As a business plan consultant, I often work with startups who are still in the “idea” phase and hire me as their business plan writer to move into the “action” phase. One of the biggest questions I get from these entrepreneurs: can I take a salary from my new business, even before it is profitable?
Many of these new entrepreneurs are willing to take the road of humble beginnings and will tell me that they want to avoid taking a salary or will settle for something around $20K a year for their annual paycheck. While this may seem like a noble goal, I firmly advise my clients that budgeting for their startup salary is very important.
Startup Business Plan
As a startup, your business plan needs to include a proper startup salary allocation. It can feel “right” to not take a salary in the beginning, as if you don’t deserve to claim cash from the business unless the business is thriving.
While this is a great mindset to have from one perspective (leave cash in the business, don’t use your company as a personal piggy bank), I’ve seen from a different point of view how this may set you up for failure later.
Here are three reasons why you need to take money from your business.
Without a clear salary allocation, you are more likely to dip from your business accounts when personal needs arise.
In the initial months and years, a lot will change with your business (and likely with your personal life as well). Many business owners find it all too easy to pull cash out of the company or use company credit cards to support small things, like groceries, unforeseen expenses, or bigger items, like buying a car.
While you can make an argument for why these could be justified as “business expenses,” the reality is you are robbing yourself and your company when you take funds from your business.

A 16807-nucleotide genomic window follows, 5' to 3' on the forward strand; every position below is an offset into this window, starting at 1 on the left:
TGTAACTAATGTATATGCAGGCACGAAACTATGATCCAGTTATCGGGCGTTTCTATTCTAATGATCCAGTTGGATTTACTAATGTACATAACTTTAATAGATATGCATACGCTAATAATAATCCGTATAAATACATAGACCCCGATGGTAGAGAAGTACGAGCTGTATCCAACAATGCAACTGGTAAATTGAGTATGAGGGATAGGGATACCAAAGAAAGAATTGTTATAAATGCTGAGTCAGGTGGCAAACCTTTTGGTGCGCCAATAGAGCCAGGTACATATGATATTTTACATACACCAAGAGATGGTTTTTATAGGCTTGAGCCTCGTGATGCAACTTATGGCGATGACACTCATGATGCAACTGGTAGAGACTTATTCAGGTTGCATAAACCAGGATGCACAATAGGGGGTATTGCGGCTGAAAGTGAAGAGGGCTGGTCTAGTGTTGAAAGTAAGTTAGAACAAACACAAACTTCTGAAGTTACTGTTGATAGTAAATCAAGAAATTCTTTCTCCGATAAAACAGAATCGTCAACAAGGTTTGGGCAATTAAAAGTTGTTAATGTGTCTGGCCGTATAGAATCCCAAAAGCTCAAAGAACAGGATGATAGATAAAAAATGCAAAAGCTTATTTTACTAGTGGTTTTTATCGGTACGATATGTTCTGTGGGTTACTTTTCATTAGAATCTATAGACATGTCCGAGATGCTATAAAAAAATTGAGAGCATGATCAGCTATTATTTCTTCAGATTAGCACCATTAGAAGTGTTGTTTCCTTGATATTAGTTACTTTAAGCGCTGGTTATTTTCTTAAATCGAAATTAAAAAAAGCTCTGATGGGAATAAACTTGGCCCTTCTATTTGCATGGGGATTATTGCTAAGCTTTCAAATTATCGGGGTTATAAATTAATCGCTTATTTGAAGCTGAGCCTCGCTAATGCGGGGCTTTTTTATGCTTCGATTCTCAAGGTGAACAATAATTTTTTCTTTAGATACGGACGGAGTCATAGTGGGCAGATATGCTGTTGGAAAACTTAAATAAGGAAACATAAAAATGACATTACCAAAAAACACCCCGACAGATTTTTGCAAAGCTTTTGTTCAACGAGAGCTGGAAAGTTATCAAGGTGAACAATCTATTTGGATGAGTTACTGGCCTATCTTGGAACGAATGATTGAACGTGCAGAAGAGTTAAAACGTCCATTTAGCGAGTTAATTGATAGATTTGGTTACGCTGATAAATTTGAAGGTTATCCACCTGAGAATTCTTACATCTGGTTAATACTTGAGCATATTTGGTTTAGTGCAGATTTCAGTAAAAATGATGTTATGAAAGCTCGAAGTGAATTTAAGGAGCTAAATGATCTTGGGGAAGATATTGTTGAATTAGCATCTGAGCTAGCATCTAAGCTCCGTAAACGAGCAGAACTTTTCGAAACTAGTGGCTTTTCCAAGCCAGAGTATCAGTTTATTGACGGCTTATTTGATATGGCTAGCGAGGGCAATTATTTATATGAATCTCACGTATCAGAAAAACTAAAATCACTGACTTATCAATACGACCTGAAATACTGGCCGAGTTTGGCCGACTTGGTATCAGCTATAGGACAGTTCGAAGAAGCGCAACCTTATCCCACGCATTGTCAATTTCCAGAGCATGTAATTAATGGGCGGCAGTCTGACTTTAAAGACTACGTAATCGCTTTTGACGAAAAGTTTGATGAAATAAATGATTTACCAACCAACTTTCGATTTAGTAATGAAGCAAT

Lack of salary can lead to more stress.
When you take a salary, even if you don’t spend the money, you are alleviating an avenue of mental stress. Most people get stressed when they are unclear about their money; it is human nature for many. When you draw a salary of $60K, for example, you can choose to spend it or bank that amount into savings if you don’t think you’ll need to use it.
Or, you can choose to reinvest a portion of it back into the business at the end of the year if you want.
Either way, tapping salary funds that are already budgeted is an easier situation than trying to justify a questionable withdrawal from the business.
Personal expenses are more likely to show on your tax return as business expenses, lowering your taxable payment.
Sounds like a good thing, right? Well, it simply is one of the worst things you can do as a business owner. I could go on for days about why this is a novice mistake that many new entrepreneurs make, but I’ll try to keep this brief.
I spoke with a business broker recently who has been selling businesses for over 30 years. He said for every dollar business owners think they are sparing themselves in tax payments by overreporting their expenses, they are really costing themselves between $30 and $50 dollars in leverage over the life of the company.
Why? You will always be judged by your tax returns and profitability when you need a loan, are looking for a partner, or are considering selling your business. This means you want to show that you are profitable and aren’t pocketing company cash for personal use. Avoid the temptation of skipping out on taxes your business owes; it may come back to haunt you later.
Showing that you are taking a clean salary will also allow you to budget for your personal needs outside of the business monies and will also better separate your true business expenses from personal ones.
Outside of tax season, you’ll want a clean separation — personal versus business funds — for effective cost management and targets for reducing your operating expenditures so you can increase your profitability. It will also keep you from stressing over personal financial shortages.
Within tax season, you want to have to pay Uncle Sam. It shows you are a business owner with integrity and that you know how to run a profitable business — which will be invaluable to you in almost every scenario in your company’s future.
So go ahead, and budget for a startup salary, and make sure it’s one you could actually live on. Paying yourself fairly will benefit you and your company.
Plus, as a business owner, you definitely have earned your paycheck! You work hard, so allow yourself to enjoy the benefits of that effort.